Sunday, September 20, 2009

More cultural sensitivity in health care, this time in the U.S. and with a cross-border angle

Last week, I wrote here of a clinic in rural Peru that has adjusted to local cultural norms in order to be able to serve its clientele better--or, more precisely, in order to get its would-be clientele to use its services. Today's New York Times reports a somewhat similar story, but this time out of California's great Central Valley. Patricia Leigh Brown reports in "A Doctor for Disease, a Shaman for the Soul," of Mercy Medical Center in Merced, California, population 70,460, and its new policy of permitting Hmong shamans the same privileges that clergy get.

While Merced is neither rural nor nonmetropolitan by government definitions, its economy is driven by agriculture, a pursuit in which many Hmong immigrants there engage. Many of these Hmong immigrated from rural norhtern Laos to California and the upper Midwest in the wake of the Vietnam War. At the Mercy Hospital, an average of four patients each day are Hmong.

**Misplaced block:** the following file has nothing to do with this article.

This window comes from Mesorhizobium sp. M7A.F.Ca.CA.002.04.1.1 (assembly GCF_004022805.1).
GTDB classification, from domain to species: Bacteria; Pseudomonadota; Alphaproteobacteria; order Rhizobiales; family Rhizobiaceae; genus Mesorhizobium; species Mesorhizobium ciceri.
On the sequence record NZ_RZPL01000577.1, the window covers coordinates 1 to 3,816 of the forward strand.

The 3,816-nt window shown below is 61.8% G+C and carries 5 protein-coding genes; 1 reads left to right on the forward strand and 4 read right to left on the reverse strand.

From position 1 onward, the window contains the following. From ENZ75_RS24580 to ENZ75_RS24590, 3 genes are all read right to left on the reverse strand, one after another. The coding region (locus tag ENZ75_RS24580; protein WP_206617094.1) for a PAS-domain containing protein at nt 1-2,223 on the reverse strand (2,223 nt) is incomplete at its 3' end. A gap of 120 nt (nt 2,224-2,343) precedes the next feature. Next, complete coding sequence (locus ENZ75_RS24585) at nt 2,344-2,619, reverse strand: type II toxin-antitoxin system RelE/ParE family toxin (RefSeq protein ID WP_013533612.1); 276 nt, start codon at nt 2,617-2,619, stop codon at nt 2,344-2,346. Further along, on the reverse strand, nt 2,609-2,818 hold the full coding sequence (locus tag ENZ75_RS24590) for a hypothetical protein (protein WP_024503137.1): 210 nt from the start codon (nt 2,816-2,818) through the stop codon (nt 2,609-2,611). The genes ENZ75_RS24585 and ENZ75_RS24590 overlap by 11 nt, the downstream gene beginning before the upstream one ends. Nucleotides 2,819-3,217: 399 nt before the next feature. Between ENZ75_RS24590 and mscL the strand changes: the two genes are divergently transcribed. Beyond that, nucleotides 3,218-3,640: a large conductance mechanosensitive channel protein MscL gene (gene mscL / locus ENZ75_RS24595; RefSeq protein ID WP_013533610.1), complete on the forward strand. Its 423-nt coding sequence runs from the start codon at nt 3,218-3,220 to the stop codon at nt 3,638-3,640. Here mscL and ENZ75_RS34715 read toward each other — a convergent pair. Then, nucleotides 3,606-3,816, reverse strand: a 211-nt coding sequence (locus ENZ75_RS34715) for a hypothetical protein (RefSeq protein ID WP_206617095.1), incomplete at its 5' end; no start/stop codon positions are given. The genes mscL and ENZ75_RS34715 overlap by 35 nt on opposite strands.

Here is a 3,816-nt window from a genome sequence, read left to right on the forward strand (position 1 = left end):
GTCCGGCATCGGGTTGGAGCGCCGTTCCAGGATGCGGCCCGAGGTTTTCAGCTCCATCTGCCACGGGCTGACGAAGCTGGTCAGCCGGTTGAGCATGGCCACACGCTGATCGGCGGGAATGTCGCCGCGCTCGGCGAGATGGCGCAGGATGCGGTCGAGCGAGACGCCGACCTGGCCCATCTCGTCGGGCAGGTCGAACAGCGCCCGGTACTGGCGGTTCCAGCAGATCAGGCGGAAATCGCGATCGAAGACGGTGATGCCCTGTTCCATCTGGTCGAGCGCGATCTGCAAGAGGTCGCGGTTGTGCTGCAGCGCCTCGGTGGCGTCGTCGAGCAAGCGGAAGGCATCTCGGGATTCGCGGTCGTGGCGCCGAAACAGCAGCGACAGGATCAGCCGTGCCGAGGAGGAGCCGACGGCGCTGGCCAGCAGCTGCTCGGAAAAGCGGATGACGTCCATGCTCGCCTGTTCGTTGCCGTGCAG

The following excerpt from Brown's story describes the institution's new policy and some of its aims:
Because many Hmong rely on their spiritual beliefs to get them through illnesses, the hospital’s new Hmong shaman policy, the country’s first, formally recognizes the cultural role of traditional healers ... inviting them to perform nine approved ceremonies in the hospital, including “soul calling” and chanting in a soft voice.

The policy and a novel training program to introduce shamans to the principles of Western medicine are part of a national movement to consider patients’ cultural beliefs and values when deciding their medical treatment. The approach is being adopted by dozens of medical institutions and clinics across the country that cater to immigrant, refugee and ethnic-minority populations.
As of 5 pm PST on Sunday, the day the story appeared in the paper's print edition, it is among the top-10 most emailed stories on the NYT website.

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